US biomedical and health services researchers are increasingly asked to adopt a more pronounced patient- centered orientation in their work. Such a shift requires a more active engagement of the public (e.g., community representatives) in the research process. As we know from decades of experience with Community Based Participatory Research, active community participation in healthcare research has the potential to make science more transparent;improve the relevance of interventions to patients'needs;enhance the level of cultural sensitivity of healthcare research;boost public engagement in, and use of, research;and facilitate policy efforts to increase healthcare quality and reduce health disparities. At the same time, active research engagement of new stakeholders calls for revisiting some aspects of the scientific process that may traditionally have been just assumed among academics. The meaning and practice of research integrity (RI) is one such topic that is worth revisiting. In the proposed project, we argue that the increasing prominence and promise of partnered work can inform the development of a more thorough understanding of RI by exploring (1) how academic and community research partners conceptualize and maintain RI and (2) how partnered processes might support or undermine RI in a range of research approaches that aim to be patient-centered. First, we will gather a wide range of academic and community perspectives on RI in partnered research to broaden our understanding of RI, identify threats to RI, and explore strategies used to overcome them. We will do so by conducting semi-structured interviews with community and academic partners, asking them to delineate specific strategies that support the RI in partnered work, such as those used to ensure against bias, maintain trust and transparency, safeguard data security, and guarantee subject autonomy. Second, we will explore the extent to which the lessons learned about RI in partnered research, including dimensions of RI, threats to RI, and strategies to overcome them, are relevant and applicable to a range of scientific models, such as bench, translational, comparative effectiveness, and implementation research. We will use an innovative online iterative panel process called ExpertLens to catalogue the viewpoints of a diverse group of researchers and community research leaders working in these scientific fields. We will use these results to generate a set of preliminary guidelines for maintaining RI in research that strives to engage diverse stakeholders. The findings will have high significance because they will improve our understanding of the features of the internal and external environment that can support or undermine responsible research behavior in community-engaged research, and because they will generate recommendations for conducting patient- centered outcomes research with high degree of RI. Results will also form the basis of an R01 application that will empirically assess the impact of partnering on RI across a broad range of scientific projects.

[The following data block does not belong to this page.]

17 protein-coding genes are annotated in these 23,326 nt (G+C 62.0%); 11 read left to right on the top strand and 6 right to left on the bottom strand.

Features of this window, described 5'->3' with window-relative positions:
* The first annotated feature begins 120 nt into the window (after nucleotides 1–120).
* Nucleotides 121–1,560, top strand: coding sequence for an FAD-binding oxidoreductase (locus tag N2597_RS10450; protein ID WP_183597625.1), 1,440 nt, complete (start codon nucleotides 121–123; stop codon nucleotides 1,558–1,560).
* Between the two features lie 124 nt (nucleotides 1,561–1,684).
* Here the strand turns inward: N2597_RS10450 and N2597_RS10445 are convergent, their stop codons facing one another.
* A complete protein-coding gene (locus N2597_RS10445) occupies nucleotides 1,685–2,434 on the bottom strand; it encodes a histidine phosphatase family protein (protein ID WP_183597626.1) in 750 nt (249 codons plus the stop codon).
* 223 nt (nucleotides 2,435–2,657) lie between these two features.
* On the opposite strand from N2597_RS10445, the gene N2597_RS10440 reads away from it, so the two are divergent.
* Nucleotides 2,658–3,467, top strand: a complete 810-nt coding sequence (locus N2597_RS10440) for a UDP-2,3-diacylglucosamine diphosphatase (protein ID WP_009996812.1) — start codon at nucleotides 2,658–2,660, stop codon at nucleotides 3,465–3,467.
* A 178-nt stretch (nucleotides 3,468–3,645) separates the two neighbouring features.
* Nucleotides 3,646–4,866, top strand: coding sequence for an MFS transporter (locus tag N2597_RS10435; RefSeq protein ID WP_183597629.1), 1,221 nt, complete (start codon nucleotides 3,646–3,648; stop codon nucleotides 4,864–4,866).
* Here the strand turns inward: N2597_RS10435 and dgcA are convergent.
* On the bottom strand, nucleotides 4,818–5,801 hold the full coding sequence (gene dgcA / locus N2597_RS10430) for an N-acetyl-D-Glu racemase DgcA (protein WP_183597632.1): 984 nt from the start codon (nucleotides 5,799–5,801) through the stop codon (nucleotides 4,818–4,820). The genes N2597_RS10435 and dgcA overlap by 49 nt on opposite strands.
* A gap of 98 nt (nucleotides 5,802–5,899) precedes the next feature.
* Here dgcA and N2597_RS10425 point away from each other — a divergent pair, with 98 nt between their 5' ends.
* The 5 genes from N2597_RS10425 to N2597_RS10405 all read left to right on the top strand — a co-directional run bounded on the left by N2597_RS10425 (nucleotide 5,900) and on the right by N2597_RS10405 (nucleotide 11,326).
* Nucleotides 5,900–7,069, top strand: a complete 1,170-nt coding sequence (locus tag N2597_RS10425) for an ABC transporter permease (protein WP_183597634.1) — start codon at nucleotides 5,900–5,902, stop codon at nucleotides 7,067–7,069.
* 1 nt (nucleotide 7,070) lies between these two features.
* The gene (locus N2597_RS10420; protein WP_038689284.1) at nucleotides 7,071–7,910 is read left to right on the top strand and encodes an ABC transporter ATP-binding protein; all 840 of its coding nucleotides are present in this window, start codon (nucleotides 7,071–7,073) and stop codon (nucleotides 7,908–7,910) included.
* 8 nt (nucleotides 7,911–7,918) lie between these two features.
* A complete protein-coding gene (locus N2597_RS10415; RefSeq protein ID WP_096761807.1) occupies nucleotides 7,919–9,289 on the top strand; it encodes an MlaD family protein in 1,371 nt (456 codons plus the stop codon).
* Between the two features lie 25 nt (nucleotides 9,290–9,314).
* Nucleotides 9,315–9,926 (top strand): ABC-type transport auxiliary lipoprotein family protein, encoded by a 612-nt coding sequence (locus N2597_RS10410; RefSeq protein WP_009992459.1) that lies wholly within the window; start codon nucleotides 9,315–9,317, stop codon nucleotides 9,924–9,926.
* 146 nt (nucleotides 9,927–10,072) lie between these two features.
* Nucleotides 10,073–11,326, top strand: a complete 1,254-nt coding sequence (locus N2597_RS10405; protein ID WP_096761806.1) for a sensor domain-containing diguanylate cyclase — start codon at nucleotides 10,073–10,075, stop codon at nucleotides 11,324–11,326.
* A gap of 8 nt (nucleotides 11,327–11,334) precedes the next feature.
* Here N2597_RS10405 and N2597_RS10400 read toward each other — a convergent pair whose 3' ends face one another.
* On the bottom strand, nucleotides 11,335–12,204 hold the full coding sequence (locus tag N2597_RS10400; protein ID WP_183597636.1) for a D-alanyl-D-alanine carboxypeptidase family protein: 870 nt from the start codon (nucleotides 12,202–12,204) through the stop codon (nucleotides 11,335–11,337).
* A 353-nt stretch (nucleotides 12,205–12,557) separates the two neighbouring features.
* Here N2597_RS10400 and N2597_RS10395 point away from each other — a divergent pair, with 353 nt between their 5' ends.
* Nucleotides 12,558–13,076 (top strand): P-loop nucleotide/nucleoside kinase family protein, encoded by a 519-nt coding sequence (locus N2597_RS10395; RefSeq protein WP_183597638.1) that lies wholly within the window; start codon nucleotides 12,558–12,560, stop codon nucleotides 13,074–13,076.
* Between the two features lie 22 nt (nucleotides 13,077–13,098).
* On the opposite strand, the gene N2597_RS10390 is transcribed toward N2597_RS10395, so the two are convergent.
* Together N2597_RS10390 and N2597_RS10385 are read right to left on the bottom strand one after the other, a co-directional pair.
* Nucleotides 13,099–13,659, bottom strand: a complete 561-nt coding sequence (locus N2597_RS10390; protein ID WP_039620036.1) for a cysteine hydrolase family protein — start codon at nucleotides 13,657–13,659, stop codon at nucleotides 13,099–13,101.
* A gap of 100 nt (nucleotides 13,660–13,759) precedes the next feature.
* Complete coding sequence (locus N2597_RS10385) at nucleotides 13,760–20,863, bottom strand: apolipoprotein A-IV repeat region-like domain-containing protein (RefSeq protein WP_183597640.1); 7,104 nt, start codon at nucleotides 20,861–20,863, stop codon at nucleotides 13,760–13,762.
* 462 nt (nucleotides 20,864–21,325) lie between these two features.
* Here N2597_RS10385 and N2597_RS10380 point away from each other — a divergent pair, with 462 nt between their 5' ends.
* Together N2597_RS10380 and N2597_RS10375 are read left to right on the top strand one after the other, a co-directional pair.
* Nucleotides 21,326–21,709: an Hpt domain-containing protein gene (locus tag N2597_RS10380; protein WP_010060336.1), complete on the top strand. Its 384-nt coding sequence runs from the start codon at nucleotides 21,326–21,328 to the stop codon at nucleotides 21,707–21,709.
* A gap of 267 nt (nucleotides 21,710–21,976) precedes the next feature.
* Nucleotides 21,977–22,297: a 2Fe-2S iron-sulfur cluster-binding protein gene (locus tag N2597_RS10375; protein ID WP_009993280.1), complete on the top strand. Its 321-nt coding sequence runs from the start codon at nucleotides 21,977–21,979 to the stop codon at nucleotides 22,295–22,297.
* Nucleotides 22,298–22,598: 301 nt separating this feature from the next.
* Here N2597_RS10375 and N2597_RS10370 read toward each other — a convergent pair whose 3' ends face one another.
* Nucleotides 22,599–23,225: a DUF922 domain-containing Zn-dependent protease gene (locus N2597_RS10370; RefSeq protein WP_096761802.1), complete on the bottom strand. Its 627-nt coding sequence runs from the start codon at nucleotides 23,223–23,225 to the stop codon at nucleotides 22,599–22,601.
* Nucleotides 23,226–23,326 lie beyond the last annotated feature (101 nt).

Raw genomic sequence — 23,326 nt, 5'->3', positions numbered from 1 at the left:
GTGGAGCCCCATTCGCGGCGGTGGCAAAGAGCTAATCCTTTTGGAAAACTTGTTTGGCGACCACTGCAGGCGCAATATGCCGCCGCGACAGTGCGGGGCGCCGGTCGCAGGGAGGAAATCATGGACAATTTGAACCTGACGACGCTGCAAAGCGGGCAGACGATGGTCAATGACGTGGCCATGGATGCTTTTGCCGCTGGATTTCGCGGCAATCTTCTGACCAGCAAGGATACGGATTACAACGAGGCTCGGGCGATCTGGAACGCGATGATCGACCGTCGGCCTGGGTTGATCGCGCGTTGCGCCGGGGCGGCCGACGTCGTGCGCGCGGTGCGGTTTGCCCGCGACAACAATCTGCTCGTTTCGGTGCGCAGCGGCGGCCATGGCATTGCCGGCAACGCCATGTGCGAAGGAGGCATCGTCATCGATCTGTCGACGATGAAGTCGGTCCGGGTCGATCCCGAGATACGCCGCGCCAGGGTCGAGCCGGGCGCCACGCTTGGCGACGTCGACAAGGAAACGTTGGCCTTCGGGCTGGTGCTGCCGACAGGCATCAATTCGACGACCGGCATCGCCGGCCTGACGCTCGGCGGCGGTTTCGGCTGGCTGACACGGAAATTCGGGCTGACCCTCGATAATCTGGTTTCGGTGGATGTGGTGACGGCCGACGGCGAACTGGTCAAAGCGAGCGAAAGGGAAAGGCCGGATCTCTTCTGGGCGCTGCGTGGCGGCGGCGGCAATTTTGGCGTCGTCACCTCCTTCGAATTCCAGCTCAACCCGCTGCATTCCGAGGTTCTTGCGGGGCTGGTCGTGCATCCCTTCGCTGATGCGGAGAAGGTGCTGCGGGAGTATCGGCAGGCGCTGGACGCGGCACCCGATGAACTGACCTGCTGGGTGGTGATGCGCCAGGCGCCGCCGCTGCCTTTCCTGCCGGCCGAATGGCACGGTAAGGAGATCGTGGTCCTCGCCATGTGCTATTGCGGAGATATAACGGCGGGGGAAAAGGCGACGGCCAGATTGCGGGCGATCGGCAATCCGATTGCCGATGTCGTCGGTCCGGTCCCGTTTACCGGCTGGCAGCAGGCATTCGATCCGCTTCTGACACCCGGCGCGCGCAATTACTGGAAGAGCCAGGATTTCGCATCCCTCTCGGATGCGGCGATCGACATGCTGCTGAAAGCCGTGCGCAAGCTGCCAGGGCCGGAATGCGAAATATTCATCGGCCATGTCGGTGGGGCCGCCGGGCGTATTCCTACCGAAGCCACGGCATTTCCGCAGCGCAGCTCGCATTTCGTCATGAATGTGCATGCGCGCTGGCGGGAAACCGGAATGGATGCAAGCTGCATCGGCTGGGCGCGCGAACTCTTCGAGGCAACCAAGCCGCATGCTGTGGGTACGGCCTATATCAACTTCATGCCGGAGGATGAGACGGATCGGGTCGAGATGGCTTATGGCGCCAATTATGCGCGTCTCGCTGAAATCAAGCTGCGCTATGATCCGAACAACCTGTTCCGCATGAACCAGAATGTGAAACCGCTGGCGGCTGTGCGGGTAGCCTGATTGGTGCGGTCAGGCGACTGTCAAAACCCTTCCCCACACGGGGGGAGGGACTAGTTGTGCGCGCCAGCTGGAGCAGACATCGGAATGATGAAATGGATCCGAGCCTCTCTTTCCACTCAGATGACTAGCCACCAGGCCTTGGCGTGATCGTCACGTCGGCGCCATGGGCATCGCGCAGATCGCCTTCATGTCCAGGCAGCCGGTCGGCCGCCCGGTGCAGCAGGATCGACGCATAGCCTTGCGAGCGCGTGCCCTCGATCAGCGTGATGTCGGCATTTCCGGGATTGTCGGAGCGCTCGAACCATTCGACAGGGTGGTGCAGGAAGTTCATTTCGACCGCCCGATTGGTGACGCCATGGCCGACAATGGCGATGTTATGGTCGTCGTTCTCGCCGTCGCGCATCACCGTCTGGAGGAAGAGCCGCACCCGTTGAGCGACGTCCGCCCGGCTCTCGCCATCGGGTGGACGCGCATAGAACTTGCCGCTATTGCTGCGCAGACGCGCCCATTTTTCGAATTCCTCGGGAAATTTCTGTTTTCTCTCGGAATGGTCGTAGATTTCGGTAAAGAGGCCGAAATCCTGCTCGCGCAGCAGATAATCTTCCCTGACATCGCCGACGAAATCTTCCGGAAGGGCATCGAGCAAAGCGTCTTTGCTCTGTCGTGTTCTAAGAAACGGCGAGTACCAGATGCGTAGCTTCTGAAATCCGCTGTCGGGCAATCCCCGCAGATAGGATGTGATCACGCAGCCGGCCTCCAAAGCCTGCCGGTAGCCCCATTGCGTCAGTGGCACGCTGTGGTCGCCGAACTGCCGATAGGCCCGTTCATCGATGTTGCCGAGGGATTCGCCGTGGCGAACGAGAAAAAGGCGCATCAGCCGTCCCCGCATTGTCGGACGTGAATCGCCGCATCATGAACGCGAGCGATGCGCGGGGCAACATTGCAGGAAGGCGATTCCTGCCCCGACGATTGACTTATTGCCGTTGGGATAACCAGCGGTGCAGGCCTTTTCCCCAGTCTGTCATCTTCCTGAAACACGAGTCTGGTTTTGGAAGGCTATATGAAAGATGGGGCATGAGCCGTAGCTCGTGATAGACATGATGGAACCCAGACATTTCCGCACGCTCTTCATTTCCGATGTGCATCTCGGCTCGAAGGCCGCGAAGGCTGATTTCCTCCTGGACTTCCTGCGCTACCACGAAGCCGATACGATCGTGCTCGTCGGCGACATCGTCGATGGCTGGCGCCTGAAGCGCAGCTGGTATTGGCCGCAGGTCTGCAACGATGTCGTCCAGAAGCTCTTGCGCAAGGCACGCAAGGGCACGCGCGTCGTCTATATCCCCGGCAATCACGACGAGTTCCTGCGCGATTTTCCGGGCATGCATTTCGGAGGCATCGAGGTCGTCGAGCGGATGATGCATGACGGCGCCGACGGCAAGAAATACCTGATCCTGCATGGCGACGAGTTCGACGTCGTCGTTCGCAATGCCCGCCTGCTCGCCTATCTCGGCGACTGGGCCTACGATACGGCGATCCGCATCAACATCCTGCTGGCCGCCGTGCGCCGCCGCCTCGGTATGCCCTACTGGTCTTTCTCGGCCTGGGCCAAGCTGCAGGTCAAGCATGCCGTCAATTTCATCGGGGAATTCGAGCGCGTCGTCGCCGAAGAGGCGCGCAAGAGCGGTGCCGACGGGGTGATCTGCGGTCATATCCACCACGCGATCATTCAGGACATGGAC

Public Health Relevance

Community participation in research has the potential to address the needs of vulnerable populations and improve the relevance of research to the needs of the community. The proposed project will examine the impact of research partnerships with the community on research integrity. It will also explore the extent to which partnered research approaches could inform the meaning and practice of research integrity in a range of traditional research models. Overall, this project will improve our understanding of how to support research integrity and responsible research practices in research that engages diverse stakeholders.

National Institute of Health (NIH)
National Institute of Environmental Health Sciences (NIEHS)
Exploratory/Developmental Grants (R21)
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Special Emphasis Panel (ZES1-SET-J (R2))
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Barnes, Martha
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Rand Corporation
Santa Monica
United States
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Khodyakov, Dmitry; Mikesell, Lisa; Schraiber, Ron et al. (2016) On using ethical principles of community-engaged research in translational science. Transl Res 171:52-62.e1
Bromley, Elizabeth; Mikesell, Lisa; Jones, Felica et al. (2015) From subject to participant: ethics and the evolving role of community in health research. Am J Public Health 105:900-8
Bromley, Elizabeth; Jones, Loretta; Rosenthal, Marjorie S et al. (2015) The National Clinician Scholars Program: Teaching Transformational Leadership and Promoting Health Justice Through Community-Engaged Research Ethics. AMA J Ethics 17:1127-35
Mikesell, Lisa; Bromley, Elizabeth; Khodyakov, Dmitry (2013) Ethical community-engaged research: a literature review. Am J Public Health 103:e7-e14